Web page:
delight heart

Our culture seems fixated on finding passion. Channel surfing on a Sunday afternoon shows sports fans that pay lots of money to attend games where they can be part of the crowd, enthusiastically cheering for their team. Jerseys, foam fingers, and face paint are evidence of the depth of passion for their team.

We like the thrill of being caught up in the moment, and we pursue that thrill every chance we get. But the thrills we pursue are so often short lived. We have substituted  pornography for intimacy, sex for love. The passion of our political arguments usually change nothing but the other person’s opinion of us, not their politics. We choose to be a part of the cheering crowd, rather than a participant in the event. The delights of our hearts in those moments are short lived and, too often, disappointing.

I thoroughly enjoy a close score or race. It is exciting to watch people give their all in pursuit of their goal. But the outcome of the match or game rarely matters in the grand scheme of life. The thrill of that moment…only lasts for a moment. Sex becomes the impediment, rather than the first step, to deep relationship. Two weeks from now, a year from now, we spectators may not even be able to remember which teams played, much less the score. Our passion from the “stadium seats” doesn’t really impact anything but our moment and their advertising dollars. The events that bring a smile to our hearts for the rest of our lives come only from lives invested in the relationship, in the victory. We can’t know profound victory from the cheap seats. We spend our passion in pursuit of things that do not feed our souls.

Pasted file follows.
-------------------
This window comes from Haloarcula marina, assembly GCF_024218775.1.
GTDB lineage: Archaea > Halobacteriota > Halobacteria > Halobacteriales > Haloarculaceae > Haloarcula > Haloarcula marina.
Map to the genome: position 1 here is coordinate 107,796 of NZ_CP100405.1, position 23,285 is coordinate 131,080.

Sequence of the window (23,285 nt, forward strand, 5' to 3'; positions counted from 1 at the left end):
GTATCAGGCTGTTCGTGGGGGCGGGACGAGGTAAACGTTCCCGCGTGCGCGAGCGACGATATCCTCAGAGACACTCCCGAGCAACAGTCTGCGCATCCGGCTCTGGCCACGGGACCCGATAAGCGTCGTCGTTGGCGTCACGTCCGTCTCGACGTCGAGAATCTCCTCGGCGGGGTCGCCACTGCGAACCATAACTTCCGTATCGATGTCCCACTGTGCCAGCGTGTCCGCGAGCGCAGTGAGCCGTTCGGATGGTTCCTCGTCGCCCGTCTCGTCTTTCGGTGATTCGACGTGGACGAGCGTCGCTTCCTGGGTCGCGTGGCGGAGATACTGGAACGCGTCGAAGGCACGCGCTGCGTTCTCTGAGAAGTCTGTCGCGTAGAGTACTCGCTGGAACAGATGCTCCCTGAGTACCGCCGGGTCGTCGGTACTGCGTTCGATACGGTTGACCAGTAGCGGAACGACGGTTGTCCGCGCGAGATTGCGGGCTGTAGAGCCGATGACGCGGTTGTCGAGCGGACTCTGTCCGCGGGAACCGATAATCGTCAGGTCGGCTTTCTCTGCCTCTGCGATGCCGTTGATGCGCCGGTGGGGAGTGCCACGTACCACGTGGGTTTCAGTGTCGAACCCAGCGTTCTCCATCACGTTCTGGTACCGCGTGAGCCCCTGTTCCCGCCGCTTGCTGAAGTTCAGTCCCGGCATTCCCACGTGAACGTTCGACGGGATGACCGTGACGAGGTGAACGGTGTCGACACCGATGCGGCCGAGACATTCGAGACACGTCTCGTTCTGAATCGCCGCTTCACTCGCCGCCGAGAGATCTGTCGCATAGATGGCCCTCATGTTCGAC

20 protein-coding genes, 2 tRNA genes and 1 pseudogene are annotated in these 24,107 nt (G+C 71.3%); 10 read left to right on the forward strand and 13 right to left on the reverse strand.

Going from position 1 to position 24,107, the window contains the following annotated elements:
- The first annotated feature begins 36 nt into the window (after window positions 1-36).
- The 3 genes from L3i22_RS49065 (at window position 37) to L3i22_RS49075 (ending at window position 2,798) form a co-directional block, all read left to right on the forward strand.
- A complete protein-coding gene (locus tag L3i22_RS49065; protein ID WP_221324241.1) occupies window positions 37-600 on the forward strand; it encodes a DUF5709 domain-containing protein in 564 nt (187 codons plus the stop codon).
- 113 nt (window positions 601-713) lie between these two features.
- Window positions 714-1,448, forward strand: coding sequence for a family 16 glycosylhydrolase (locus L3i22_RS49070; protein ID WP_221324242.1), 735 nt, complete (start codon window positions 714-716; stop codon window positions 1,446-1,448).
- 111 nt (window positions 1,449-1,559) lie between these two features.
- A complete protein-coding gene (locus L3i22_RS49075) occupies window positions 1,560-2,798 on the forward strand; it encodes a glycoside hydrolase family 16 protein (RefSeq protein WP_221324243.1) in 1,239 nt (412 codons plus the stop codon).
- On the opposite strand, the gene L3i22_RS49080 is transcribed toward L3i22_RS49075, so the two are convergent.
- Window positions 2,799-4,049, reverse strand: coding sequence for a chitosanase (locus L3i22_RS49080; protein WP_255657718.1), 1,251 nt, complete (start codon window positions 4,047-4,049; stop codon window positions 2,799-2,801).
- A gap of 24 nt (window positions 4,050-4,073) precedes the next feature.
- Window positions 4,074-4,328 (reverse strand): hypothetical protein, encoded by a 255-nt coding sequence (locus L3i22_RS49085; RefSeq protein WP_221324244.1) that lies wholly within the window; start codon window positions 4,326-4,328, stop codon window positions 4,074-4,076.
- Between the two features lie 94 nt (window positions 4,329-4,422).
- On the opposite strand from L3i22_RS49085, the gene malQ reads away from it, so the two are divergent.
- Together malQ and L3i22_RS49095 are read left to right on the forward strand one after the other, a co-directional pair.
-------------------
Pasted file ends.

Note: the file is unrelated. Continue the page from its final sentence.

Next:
God created us with the capability for deep passion. Our free will governs what passions we will pursue. What feels good in the moment may disappoint us in the long run. What is difficult in the moment may fulfill us in the long run.

What would change if we were as passionate for the things of God as we are for things of this world? How would those around you be impacted if your passion for God was as obvious as your political opinion? How would your life be different if your most enthusiastic moments were in the presence of God, rather than in front of your TV? If the thrill of your life was seeing God at work in the situations of your life, rather than just being a spectator of someone else’s success?

Many believers see Lent as a time to sacrifice – to consecrate themselves – to remove things from their life that threaten their purity or to use the desire for those things to remind themselves to pray in order to deepen their relationship with and understanding of God, to increase their holiness. God commands us to be holy – to be set apart from this world, and when we consecrate ourselves to that end, He will do mighty things for us, in us, and through us.

Don’t settle for the temporary, shallow thrills of this world. Don’t just study the stories of others who knew God. Ask God for a front row seat to his power and presence in your own story with Him. Let this season of Lent be a time when you intentionally, consistently expect Him in your day, and let your life show evidence of increasing holiness and decreasing worldliness. Ask God to give you the desires of His heart as you seek Him with all of your heart.

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